Should the givers be identified with their gifts? Why should they? Surely those giving the more expensive gifts do not seek public acclamation. It might embarrass the poorer brothers who must give more modest gifts, and perhaps cause them to spend more than they can really afford. So why magnify the rich and humble the poor, even if it is unintentionally done? (Jas. 2:1-4) It is not Scriptural, this publicity to gift and giver. “When you start making gifts of mercy, do not blow a trumpet ahead of you, just as the hypocrites do in the synagogues and in the streets, that they may be glorified by men. Truly I say to you, They are having their reward in full. But you, when making gifts of mercy, do not let your left hand know what your right is doing.” (Matt. 6:2, 3, NW) If anonymous giving were practiced, would the gifts be as expensive? Would the giver spend beyond his means, if he were not identified with the gift? That would truly measure the unselfishness behind the gift. Such giving pleases God.
    One final point of utmost importance, whether it is a shower or wedding or reception or just a friendly gathering of witnesses. Control the activities so that some edifying results. Silly games are for babyish people; mature Christians have advanced beyond them, left them behind. Sexually suggestive or passionate dancing to blaring jazz is not for Christians, though proper dancing and music cannot be condemned. When Jesus attended a wedding feast he used the occasion to glorify God, performing his first miracle, the turning of water into wine.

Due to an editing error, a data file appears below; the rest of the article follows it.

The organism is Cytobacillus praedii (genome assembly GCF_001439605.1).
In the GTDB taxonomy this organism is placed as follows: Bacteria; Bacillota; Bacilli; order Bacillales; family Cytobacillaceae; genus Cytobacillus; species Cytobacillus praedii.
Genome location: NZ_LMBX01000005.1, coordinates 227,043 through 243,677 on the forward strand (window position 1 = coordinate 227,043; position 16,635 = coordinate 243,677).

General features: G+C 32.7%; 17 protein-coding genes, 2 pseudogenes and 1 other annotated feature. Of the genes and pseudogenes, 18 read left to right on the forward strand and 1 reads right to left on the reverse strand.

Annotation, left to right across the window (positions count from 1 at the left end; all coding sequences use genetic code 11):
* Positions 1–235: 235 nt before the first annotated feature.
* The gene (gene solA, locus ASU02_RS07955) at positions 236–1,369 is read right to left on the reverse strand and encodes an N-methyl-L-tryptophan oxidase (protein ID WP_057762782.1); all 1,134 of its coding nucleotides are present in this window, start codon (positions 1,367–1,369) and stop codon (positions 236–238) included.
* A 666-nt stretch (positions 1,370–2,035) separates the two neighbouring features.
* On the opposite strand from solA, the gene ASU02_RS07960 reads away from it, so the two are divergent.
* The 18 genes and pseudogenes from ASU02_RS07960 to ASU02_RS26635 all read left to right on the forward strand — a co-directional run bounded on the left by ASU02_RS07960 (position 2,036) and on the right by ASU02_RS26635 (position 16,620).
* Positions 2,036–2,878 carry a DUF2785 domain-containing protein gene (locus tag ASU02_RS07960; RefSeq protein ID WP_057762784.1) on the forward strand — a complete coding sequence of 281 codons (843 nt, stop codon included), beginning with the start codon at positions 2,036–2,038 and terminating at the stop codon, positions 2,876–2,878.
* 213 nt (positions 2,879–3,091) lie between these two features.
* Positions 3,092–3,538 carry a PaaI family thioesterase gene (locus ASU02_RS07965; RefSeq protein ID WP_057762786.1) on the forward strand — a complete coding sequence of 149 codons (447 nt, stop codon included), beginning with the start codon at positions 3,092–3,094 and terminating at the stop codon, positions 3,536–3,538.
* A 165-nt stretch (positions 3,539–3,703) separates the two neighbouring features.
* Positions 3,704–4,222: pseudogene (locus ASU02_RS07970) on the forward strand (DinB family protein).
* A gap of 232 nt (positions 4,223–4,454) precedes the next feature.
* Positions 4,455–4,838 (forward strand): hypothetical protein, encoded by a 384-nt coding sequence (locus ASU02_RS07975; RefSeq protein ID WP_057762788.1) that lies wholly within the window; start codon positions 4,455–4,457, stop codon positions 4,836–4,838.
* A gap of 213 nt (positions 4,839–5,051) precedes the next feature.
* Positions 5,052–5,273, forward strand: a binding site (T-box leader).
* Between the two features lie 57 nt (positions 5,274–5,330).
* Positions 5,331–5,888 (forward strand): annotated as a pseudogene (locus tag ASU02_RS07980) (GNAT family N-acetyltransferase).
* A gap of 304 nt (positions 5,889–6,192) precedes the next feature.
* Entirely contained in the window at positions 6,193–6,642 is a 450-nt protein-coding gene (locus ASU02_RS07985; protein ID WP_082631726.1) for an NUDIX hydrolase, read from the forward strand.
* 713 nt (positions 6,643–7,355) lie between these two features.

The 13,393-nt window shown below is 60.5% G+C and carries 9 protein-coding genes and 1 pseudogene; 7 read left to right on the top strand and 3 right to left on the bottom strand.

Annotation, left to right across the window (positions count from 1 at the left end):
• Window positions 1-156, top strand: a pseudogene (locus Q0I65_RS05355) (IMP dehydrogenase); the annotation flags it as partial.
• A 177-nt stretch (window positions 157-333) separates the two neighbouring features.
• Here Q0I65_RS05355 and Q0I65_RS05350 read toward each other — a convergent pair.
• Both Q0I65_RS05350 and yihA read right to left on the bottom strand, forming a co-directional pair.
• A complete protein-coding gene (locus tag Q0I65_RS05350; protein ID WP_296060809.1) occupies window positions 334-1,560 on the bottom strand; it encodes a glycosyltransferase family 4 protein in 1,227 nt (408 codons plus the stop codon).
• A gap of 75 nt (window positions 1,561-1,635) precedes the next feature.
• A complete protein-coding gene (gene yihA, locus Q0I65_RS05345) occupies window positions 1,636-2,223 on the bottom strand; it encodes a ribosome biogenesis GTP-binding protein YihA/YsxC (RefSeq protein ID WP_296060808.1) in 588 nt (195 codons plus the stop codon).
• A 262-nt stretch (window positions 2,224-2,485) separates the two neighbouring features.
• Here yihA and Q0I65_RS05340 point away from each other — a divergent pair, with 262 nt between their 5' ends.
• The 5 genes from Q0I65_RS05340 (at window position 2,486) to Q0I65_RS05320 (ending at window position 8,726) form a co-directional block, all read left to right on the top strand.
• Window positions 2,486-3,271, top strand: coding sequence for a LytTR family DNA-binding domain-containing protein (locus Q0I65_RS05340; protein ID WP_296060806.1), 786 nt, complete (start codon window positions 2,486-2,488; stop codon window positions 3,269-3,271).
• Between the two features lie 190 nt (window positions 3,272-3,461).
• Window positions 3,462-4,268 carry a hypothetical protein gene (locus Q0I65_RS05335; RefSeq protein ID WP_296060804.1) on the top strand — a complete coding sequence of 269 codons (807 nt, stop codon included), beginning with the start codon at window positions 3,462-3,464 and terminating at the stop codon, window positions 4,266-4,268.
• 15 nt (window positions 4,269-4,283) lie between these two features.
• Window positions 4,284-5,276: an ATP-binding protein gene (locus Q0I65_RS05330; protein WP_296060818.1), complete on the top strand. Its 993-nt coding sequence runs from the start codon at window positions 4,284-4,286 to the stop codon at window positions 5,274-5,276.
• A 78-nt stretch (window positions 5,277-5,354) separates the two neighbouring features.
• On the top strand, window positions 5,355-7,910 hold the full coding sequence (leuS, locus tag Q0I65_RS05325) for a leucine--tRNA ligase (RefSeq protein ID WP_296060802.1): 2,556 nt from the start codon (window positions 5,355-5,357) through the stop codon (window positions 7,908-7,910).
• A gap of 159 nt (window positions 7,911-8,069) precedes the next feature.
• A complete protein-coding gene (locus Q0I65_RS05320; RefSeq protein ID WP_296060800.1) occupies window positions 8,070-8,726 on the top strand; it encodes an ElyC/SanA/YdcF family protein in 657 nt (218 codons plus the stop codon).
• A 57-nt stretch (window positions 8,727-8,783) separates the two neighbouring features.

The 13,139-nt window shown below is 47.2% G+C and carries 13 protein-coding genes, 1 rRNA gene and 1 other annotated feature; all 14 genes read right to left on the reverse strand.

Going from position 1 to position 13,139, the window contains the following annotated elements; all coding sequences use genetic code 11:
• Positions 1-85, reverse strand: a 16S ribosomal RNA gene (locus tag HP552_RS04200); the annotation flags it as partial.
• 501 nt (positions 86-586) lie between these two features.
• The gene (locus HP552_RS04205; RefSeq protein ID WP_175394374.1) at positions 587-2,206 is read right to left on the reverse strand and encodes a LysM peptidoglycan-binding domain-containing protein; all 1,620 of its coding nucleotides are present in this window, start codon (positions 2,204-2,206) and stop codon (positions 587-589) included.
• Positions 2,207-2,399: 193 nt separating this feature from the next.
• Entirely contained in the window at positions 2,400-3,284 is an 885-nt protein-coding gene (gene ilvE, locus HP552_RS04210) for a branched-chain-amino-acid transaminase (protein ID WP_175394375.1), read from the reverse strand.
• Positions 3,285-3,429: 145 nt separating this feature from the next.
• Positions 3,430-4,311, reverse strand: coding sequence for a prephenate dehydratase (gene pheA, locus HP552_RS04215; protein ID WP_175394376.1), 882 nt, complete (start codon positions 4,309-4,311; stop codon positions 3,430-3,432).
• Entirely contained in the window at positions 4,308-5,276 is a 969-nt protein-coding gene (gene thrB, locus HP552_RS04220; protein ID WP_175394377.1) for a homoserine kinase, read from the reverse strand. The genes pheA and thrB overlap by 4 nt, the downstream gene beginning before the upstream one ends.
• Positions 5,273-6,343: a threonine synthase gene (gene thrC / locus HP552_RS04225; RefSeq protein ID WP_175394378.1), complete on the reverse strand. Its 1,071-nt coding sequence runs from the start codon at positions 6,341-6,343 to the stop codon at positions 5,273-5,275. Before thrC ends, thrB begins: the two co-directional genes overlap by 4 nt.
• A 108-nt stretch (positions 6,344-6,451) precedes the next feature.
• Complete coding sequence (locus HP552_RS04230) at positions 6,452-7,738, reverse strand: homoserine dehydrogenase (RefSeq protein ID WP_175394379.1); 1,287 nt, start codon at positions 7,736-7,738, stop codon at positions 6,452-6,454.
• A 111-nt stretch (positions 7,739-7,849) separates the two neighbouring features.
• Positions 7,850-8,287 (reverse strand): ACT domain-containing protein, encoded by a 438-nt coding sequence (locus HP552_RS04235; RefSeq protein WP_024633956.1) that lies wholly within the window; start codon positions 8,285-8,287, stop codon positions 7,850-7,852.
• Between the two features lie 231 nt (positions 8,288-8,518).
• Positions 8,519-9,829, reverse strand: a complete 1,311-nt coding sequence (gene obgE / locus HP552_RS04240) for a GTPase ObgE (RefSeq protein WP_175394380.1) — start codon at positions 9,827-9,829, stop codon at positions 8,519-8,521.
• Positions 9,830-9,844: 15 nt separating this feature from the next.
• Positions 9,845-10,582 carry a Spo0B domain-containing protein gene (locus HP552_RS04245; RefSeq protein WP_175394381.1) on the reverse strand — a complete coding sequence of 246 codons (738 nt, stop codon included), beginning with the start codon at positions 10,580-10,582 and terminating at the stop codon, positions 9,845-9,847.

(John 2:1-11)

    And we can be sure that he did not get in any line to kiss the bride either—so we leave such woman-exalting practices back in the[b creature-worshiping/b] world, where they belong.

    Instead of any such looseness of conduct or excessive use of food or drink, we should control activities and regulate entertainment into profitable channels, such as the singing of Kingdom songs, playing Scriptural quiz games, relating field experiences, and so forth. Not only will such things be a proper relaxation for us and get us better acquainted with one another, but they will be helpful to persons of good will that may be present and impress them favorably with Jehovah’s people.
    So we say that there is nothing wrong in properly planned showers, and those who attend should not be criticized by those who stay away, and vice versa. Be moderate in the number held, the giving, the enjoyment of material food and drink while there, and make them spiritually upbuilding. Always remember Christ is our model. (1 Pet. 2:21) He did not consume too much time on such things, did not make a showy display of giving, did not become gluttonous or drunk on such occasions, or at any other time. When at social gatherings he used the occasions to God’s glory, but he did not book up his evenings with parties and exhaust himself socializing. It was his zeal for Jehovah and the preaching work that consumed his time and energy. So it should be with us, balancing our various activities proportionate to their importance.